Friday, June 24, 2005

John and Timothy Rigas

John Rigas, the former CEO of Adelphia Communications, was convicted of stealing hundreds of millions of dollars from the company and defrauding shareholders by hiding debt. His sentence was 15 years out of a possible 215 years to which he was legally entitled. His son, Timothy, was also convicted and he was sentenced to twenty years.

My friends at The Rabbi Report expressed my concerns succinctly:

"So let me get this straight...two rich, white guys who defrauded a publically-traded company out of hundreds of millions of dollars, thereby bankrupting it, received 15 and 20 years, while prisons are full of black and Latino men and women doing 20-to-life for low-level drug deals?"

Our drug laws throughout the nation, but especially in New York, are too severe, while the corporate laws in all fifty states are embarrassingly lax.

Corporate criminals live for a couple years in federal prisons that are slightly more pleasant than the summer camps we were sent to, and inner-city single mothers who need a few extra bucks to make ends meet are sentenced for the rest of their lives to high-security penitentiaries, their children are taken away from them, and if they get out alive they can never get a decent job because of a low-level drug conviction that is deemed a felony.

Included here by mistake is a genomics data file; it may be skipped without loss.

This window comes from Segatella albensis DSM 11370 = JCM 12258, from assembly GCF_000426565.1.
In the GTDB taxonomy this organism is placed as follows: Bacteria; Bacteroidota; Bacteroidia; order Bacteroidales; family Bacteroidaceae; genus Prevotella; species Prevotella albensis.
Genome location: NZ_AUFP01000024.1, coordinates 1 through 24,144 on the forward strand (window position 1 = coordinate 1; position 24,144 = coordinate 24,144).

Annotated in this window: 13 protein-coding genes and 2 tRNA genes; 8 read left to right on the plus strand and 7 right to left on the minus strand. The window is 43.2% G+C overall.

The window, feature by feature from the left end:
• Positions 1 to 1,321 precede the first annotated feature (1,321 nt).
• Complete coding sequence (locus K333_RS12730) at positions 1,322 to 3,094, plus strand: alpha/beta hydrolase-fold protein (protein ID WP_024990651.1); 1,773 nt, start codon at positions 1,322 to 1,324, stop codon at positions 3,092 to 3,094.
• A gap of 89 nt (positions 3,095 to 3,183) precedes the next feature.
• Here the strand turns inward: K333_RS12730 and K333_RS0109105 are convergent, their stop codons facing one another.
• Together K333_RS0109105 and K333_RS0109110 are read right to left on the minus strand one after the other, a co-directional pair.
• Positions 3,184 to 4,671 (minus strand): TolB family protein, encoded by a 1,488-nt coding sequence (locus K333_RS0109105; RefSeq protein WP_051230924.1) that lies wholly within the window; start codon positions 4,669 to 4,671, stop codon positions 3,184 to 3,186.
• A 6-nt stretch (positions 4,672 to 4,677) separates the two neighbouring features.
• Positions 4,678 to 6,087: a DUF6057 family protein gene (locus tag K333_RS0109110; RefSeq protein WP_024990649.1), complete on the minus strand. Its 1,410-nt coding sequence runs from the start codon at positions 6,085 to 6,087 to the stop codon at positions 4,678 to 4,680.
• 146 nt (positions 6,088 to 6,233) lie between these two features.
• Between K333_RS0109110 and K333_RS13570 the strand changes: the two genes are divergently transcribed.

What kind of nation has this become?

I know the corporate fundamentalists, and their apologists the born-again Christians, will explain that drugs are destroying the soul of America; but corporate thieves are stealing the soul of America and branded heroes of free enterprise.

The Rigas family is an embarrassment to freedom, patriotism, and liberty. The judicial system that gives them such lenient sentences is YOUR justice system. It reflects who YOU are. Only YOU can change the laws. Start by calling your elected officials and telling them you want harsher penalties for corporate thieves, and softer sentences for low-level drug offenders.

I have called all my elected officials and told them I want the laws changed.

We are each responsible for this. Do you have a shred of decency? Do you have the balls or ovaries to call the government and express dissent? If you won't call and demand change, who will?

See The Rabbi Report article here.

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Lessons from Deregulation
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